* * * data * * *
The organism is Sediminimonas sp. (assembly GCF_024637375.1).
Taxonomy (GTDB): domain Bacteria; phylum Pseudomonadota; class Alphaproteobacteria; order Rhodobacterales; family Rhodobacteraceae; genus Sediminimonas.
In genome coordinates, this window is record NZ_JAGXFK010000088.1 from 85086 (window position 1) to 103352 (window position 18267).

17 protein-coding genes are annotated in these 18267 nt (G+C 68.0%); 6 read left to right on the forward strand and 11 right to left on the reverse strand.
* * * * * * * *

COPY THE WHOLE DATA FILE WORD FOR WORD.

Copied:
The organism is Sediminimonas sp. (assembly GCF_024637375.1).
Taxonomy (GTDB): domain Bacteria; phylum Pseudomonadota; class Alphaproteobacteria; order Rhodobacterales; family Rhodobacteraceae; genus Sediminimonas.
In genome coordinates, this window is record NZ_JAGXFK010000088.1 from 85086 (window position 1) to 103352 (window position 18267).

17 protein-coding genes are annotated in these 18267 nt (G+C 68.0%); 6 read left to right on the forward strand and 11 right to left on the reverse strand.